A young female astronaut trains for the first expedition to Mars.
Review by Kierston Drier
A gorgeous and deeply layered piece of cinema, SEEDS does what all science-fiction genre piece hope to do: dissect a part of our modern world by throwing it through the lense of the future. A young female astronaut must decide to leave her brother (the only family she has) to go into isolation training for a settlement to be built on Mars. She will likely never return. There is an echo of other well loved science fiction pieces like “The Martian”, or even “Stranded” in this piece, although in SEEDS, our heroine is only prepping for her journey. But this film, like others before it, puts human relationships under a microscope through the examination of isolation and space. Bravo to SEEDS for being able to do this in a short film format.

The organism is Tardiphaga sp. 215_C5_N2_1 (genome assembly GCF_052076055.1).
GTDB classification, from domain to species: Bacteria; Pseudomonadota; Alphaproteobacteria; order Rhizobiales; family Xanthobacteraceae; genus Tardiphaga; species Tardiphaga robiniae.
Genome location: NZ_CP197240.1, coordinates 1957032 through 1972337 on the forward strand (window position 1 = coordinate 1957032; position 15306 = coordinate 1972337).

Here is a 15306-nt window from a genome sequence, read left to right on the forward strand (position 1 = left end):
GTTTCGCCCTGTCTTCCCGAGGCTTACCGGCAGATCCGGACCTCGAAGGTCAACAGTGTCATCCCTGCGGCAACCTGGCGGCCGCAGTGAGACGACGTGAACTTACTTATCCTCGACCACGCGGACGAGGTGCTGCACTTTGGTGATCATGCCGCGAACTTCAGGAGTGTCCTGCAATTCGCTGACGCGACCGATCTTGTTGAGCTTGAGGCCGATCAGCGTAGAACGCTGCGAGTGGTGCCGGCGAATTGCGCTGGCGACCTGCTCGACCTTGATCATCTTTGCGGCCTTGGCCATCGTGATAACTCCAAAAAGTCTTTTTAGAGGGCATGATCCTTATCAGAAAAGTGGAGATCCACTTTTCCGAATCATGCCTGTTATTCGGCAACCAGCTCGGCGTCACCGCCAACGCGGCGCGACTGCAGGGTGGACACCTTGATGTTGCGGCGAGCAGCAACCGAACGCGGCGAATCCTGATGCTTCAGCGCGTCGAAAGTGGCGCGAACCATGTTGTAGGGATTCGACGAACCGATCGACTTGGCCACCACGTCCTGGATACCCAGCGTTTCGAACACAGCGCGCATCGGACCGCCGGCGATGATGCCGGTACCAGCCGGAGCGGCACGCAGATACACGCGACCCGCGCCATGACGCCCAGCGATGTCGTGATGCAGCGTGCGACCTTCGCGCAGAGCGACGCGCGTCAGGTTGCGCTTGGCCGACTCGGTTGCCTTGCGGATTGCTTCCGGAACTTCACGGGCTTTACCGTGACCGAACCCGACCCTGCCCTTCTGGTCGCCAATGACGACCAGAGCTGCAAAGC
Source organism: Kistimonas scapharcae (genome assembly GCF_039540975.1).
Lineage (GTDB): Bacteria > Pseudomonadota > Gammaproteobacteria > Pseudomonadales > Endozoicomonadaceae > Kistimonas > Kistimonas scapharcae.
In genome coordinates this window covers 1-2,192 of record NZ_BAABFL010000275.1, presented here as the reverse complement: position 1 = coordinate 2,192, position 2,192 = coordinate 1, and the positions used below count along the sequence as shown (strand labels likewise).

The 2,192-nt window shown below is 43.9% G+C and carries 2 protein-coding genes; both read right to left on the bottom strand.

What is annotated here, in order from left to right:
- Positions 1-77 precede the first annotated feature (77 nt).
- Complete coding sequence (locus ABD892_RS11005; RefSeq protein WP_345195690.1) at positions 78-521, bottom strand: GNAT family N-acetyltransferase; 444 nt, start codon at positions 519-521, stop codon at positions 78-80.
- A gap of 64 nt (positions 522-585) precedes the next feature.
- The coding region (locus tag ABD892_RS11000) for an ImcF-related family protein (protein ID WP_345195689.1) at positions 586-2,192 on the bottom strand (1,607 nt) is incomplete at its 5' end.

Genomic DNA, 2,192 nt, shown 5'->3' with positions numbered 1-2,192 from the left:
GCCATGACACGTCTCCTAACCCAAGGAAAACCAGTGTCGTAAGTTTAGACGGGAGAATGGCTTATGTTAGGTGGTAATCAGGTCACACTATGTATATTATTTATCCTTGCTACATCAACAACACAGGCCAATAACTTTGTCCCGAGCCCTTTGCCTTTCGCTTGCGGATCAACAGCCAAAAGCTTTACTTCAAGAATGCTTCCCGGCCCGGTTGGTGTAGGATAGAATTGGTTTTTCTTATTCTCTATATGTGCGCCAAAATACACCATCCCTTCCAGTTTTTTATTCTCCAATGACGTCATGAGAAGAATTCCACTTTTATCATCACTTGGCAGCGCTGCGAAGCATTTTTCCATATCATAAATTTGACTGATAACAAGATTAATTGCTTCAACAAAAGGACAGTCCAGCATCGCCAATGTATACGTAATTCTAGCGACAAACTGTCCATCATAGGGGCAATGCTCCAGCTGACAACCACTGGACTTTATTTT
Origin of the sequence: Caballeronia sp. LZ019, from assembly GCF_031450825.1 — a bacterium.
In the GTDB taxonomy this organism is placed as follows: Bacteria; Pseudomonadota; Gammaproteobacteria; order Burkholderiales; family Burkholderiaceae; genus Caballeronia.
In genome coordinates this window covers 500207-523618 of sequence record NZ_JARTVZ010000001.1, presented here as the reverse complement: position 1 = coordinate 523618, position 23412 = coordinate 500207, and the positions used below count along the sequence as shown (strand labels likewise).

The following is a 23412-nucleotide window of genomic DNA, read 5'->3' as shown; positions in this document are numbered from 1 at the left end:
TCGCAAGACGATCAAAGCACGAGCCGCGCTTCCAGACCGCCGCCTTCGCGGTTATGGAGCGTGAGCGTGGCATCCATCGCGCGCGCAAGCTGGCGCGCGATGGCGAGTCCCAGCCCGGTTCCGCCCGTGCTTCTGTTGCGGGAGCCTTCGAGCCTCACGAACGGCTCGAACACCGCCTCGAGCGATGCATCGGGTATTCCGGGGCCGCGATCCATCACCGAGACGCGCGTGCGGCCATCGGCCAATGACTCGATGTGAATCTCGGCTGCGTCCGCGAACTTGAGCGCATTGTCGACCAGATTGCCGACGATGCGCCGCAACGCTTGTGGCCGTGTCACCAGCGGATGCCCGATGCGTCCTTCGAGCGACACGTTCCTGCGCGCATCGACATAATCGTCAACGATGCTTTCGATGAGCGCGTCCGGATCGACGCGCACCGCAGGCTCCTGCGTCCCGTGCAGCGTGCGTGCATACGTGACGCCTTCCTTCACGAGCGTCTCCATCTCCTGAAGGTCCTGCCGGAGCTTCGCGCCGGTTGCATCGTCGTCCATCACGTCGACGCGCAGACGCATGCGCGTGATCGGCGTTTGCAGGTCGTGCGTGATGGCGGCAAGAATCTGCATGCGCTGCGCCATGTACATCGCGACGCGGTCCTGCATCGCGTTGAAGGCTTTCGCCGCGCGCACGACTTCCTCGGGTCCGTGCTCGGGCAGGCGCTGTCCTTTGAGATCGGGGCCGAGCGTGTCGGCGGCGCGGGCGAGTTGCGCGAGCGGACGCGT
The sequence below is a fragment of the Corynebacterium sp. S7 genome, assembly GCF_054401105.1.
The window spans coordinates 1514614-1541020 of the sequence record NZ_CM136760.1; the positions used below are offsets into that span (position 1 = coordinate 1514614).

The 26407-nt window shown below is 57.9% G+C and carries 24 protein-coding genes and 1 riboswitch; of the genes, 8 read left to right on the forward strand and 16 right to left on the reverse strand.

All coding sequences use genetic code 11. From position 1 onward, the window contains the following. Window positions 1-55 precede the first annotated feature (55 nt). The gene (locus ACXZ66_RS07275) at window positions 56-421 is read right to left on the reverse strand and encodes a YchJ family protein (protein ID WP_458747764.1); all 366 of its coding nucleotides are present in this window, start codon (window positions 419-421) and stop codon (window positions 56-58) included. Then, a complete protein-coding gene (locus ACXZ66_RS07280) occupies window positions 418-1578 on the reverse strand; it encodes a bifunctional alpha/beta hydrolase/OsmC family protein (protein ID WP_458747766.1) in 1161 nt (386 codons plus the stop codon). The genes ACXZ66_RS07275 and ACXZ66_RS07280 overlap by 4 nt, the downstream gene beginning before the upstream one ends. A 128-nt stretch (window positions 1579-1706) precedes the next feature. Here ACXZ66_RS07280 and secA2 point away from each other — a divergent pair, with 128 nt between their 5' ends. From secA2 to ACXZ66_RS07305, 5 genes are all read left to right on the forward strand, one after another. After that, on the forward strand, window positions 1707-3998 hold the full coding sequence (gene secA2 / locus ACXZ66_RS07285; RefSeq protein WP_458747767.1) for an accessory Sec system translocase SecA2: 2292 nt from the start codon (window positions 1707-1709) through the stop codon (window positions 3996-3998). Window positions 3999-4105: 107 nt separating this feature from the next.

Our heroine has not yet left Earth, but she is already worlds apart from her brother. Emotionally, they must make peace with one another before she leaves. But what he views as abandonment, she views as her ultimate sacrifice to her home- rising a colony on another planet may pave the way to ensure human survival for generations to come.
Science fiction is a genre used to soften the blow of asking really hard questions. SEEDS fits perfectly within its’ medium: It asks us to look at human relationships and the difficult feelings of isolation, separation and loss. It is palatable for us, because it is accompanied by the fantastical, beautiful, adventurous notion of crossing the boundaries of our own world. It asks us a big question: Do the needs of the many outweigh the needs of the few. Would your love for your family keep you from being part of the journey that could save the world? Our Heroine has asked herself this. To find her answer, you’ll have to watch SEEDS.